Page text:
Thyroid Surgery (Thyroidectomy)
About the Thyroid Gland
The thyroid gland is a butterfly shaped gland located in the center of the neck (see image). It sits in front of the trachea (windpipe).
The thyroid gland consists of a left and a right lobe, and makes hormones which help regulate body metabolism.
About Thyroid Surgery (Thyroidectomy)
Thyroidectomy, or removal of a portion of the thyroid gland by surgery, is often performed for reasons such as thyroid nodules, thyroid cysts, goiter, Graves’ disease, hyperthyroidism and thyroid cancer. In most cases, surgery consists of removal of one side of the thyroid (thyroid lobectomy) or all of the thyroid (total thyroidectomy).
Advantages of Total Thyroidectomy for Thyroid Cancer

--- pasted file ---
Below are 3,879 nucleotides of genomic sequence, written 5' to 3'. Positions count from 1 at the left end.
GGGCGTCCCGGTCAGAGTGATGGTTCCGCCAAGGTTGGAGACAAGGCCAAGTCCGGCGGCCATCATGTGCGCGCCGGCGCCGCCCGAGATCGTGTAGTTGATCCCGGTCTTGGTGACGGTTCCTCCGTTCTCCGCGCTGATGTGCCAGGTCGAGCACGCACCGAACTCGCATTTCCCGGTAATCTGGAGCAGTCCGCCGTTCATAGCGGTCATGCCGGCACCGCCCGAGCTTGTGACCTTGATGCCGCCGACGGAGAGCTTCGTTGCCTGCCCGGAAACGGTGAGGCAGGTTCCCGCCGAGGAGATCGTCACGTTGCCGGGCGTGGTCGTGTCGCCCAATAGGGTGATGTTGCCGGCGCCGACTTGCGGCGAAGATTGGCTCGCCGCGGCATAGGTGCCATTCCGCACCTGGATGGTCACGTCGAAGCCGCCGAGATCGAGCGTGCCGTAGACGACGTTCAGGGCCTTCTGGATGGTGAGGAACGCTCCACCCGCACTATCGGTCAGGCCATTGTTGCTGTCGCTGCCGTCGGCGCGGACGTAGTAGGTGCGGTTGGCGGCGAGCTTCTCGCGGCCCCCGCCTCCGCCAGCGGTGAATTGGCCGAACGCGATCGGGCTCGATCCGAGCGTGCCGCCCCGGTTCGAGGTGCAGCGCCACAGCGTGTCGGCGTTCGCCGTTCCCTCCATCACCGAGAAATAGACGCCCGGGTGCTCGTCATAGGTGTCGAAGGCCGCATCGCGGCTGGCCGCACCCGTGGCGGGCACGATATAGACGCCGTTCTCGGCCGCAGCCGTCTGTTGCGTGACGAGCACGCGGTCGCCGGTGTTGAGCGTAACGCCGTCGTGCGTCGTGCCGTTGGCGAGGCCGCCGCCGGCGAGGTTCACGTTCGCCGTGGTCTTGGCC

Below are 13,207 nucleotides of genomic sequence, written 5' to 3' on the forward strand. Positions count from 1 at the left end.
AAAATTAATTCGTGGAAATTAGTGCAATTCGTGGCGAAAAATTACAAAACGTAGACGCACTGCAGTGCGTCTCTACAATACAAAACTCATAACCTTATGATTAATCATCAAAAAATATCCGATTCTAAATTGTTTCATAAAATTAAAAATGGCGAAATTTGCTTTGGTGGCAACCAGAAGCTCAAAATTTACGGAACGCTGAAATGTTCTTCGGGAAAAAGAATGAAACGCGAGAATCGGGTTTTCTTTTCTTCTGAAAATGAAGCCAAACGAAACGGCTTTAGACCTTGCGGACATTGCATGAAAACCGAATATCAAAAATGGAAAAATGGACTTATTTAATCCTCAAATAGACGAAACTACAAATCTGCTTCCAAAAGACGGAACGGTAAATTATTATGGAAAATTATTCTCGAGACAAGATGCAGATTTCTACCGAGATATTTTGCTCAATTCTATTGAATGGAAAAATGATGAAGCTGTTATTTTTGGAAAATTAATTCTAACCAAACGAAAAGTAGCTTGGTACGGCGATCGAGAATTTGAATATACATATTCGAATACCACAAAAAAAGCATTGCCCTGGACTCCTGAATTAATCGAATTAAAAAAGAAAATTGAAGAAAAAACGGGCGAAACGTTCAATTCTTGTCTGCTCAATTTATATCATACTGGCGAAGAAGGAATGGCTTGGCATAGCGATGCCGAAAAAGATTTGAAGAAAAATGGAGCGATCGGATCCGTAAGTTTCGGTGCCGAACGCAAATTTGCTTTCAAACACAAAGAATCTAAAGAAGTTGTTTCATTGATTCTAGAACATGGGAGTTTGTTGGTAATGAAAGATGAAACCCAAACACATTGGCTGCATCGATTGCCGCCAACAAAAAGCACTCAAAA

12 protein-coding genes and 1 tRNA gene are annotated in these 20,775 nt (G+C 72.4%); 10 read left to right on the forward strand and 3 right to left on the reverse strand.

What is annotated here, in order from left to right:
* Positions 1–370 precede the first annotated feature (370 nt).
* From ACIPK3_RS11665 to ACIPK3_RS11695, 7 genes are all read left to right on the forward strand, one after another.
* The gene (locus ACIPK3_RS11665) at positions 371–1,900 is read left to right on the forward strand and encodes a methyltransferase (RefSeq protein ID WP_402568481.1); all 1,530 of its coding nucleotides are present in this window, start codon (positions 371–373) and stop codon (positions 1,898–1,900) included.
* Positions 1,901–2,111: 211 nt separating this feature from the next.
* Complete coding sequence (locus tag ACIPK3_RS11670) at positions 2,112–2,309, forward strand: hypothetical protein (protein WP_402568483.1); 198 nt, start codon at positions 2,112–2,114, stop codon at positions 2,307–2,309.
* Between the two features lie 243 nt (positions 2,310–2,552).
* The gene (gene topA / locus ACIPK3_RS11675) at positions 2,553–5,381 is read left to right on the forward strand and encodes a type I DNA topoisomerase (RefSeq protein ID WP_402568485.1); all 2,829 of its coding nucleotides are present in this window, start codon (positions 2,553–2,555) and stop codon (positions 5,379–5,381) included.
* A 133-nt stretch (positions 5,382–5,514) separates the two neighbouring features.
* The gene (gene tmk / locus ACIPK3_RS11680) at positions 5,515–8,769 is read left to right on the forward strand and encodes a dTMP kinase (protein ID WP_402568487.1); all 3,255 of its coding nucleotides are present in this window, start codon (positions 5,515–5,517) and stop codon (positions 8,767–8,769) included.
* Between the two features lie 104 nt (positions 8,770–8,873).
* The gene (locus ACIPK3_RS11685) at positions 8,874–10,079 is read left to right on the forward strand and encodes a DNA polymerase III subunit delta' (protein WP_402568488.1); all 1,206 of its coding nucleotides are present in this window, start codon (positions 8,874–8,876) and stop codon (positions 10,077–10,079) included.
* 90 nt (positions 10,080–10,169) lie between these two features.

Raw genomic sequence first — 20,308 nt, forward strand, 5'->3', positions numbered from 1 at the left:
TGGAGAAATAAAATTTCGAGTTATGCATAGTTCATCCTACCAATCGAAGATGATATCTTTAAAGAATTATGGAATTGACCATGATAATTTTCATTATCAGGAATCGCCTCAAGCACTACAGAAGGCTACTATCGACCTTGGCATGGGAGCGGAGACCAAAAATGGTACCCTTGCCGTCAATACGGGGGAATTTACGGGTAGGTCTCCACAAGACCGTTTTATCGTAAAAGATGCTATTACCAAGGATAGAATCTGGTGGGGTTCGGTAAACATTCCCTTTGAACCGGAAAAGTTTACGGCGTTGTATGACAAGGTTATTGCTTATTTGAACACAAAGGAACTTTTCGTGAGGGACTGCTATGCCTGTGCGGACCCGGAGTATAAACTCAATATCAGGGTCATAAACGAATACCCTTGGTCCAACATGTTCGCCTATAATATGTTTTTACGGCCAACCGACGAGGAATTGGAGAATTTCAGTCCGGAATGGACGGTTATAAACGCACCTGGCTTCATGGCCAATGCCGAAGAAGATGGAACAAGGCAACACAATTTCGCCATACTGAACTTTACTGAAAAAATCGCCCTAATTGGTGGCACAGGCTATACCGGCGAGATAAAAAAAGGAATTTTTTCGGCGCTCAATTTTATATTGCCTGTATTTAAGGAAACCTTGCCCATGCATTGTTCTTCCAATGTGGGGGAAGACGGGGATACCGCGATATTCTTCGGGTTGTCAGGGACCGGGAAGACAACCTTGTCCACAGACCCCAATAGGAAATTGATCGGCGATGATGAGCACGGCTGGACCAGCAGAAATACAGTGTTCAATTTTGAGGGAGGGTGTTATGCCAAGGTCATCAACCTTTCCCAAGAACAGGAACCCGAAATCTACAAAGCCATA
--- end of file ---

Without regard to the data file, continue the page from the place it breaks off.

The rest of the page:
Thyroidectomies offer many advantages including:
- Improves the ability to use radioactive iodine after surgery
- Reduces the dose of radioactive iodine needed after surgery
- Allows monitoring for recurrence with radioactive iodine scans
- Improves survival in certain patients
- Decreases the rate of recurrence
- Reduces the risk of patients developing metastatic disease
- Risks of surgery are similar to a lobectomy which offers less advantages
Patients with thyroid cancer who are treated by surgeons who perform a large number of operations have significantly shorter hospital stays, lower complication rates and increased quality of life and survival. Fortunately, complications after surgery are rare, but include bleeding, low blood calcium levels and hoarseness. Many patients can go home the same day.
Our UW endocrine surgeons have specialized training in endocrine surgery in addition to their surgical training, and have performed more than 2,000 thyroid operations, including thyroidectomies, over the past five years.